Enzymes and Their Requlation

Biological catalysts--active sites




Types of Enzymes

            Exoenzymes--affect extracellular nutrients

            Endoenzymes--affect absorbed nutrients to provide energy

Chemical and Physical Properties of Enzymes

            Protein--Protein / other chemical group

                        denatured by heat

                        precipitated by EtOH or  inorganic salts


                        MW 10,000 to 1,000,000

            Holoenzyme--coenzyme and apoenzyme

                        apoenzyme--protein portion of coenzyme

                        coenzyme--low MW organic molecule and protein

                        cofactor--non-protein portion of enzyme

                                    Mg, Mn, Fe, Zn, other metals

            Each enzyme causes a one-step change in the substrate

                        enzyme systems--multienzymatic pathways

            Enzyme Nomenclature and Classification

                        Comm on Enzymes of the Inter Union of Biochemistry

                                    -ase suffix (single enzymes)

                                    type of chemical Rx catalyzed is basis for class.

                                    trivial and systematic names

                                                substrate--reaction catalyzed—hexoskinase

                                                            ATP: hexose phosphotransferase

            Nature and Mechanism of Enzyme Action

                        Substrate activation

                                    high chemical affinity

                                    strain / distortion (labile) linkage in substrate

                        Endoenzymes have more than one active site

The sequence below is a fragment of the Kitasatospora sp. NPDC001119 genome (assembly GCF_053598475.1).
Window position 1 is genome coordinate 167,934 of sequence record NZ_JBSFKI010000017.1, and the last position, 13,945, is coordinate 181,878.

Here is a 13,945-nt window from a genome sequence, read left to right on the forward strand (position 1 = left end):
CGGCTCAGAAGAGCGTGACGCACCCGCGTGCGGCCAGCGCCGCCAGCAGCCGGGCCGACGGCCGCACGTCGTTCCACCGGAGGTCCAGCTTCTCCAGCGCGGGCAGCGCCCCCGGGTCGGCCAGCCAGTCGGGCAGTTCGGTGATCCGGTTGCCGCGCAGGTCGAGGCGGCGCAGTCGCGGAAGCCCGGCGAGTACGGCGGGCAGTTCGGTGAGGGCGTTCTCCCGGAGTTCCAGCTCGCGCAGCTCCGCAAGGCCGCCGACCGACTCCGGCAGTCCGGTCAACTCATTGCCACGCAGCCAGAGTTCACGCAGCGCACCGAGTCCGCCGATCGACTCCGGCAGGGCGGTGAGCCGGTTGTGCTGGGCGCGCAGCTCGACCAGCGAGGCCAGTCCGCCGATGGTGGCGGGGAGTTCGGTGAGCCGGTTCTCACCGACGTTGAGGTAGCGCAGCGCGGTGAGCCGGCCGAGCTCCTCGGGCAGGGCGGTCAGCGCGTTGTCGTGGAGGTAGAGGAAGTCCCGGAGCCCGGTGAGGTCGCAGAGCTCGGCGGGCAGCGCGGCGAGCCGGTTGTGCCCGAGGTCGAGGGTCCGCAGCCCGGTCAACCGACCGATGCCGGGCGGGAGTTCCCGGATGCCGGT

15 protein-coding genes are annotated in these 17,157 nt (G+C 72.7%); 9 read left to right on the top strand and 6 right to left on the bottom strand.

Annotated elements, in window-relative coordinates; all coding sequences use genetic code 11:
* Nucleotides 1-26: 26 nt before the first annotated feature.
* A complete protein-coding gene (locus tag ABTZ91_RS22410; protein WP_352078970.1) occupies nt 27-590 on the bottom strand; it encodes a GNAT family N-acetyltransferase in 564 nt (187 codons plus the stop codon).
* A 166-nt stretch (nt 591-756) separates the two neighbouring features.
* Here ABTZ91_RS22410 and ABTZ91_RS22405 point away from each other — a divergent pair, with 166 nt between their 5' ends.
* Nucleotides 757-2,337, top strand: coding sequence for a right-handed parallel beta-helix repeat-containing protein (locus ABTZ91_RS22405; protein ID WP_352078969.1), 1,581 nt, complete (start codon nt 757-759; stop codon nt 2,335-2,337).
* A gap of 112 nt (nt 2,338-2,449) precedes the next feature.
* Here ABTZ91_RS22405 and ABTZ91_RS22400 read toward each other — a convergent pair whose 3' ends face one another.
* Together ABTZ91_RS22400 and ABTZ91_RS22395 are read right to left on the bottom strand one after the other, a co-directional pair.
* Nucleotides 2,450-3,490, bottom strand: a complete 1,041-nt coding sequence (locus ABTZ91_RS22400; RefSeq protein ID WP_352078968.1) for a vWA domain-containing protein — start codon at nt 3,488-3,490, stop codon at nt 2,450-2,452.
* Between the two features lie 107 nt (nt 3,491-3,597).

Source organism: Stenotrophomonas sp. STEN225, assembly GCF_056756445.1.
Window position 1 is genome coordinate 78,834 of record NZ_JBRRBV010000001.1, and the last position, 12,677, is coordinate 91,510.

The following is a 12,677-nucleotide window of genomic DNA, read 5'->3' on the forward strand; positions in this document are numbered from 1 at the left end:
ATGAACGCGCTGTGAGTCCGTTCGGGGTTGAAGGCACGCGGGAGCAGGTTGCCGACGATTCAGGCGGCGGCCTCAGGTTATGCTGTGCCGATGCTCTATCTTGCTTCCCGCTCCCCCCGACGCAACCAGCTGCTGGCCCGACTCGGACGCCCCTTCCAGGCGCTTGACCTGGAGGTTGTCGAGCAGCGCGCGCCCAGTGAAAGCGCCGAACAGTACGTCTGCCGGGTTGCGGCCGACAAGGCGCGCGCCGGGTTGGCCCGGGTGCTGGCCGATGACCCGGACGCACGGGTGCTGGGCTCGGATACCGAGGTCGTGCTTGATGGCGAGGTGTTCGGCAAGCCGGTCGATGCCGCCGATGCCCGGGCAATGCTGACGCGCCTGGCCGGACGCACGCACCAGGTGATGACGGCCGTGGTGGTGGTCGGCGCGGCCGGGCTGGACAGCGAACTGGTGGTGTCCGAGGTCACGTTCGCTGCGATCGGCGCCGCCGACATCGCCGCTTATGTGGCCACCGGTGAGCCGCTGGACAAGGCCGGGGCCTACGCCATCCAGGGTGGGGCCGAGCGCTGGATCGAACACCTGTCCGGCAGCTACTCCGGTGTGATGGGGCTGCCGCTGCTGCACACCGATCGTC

lactate dehydrogenase--4

                        Exoenzymes have one active site

                        Activation energy--lowered by enzyme


            Conditions Affecting Enzyme Activity

1)      Concentration of Enzyme

2)      Concentration of Substrate

3)      pH

4)      Temperature




Inhibition of Enzyme Action

            Non-reversible--mod. / inact. of functional group of enzyme


                        Competitive--reversed by incr. substrate conc.

Non-competitive--“ties up” cofactors / coenzymes

Conditions Affecting Enzyme Formation

            Organisms change Rx to environment within limits

                        Constitutive--always produced by cells

Induced--substrate induces production


Natures and Mechanisms of Enzyme Regulation

1)      Direct Control

Control of Catalytic Mechanisms

            substrate / reactant conc.--limiting factors

            compartmentalization--member bound enzymes

            proteolytic enzymes--degrade other enzymes

Control through Coupling with other processes-ligands

            feedback inhibition--end product of pathway

            precursor activation--activates last E of path

            energy link control--high energy charge inhib.

            regulatory enzymes--allosterism

2)      Genetic Control

Repression--low MW corepressor / repressor complex

            Corepressor combines with repressor protein

                        Operator gene blocked by complex

Induction--low MW substance “ties up” repressor

i gene--repressor gene:  creates repressor protein

p gene--promoter gene:  cAMP activates CAP

            catabolite gene activator protein

            activates transcription of the operon

o gene--operator gene:  activates structural genes

Negative control--Reprossor / corepressor block o-gene

            blocks transcription (induction or repression)

Positive control--cAMP and CAP operating on p-gene

            glucose reduces cAMP in lac operon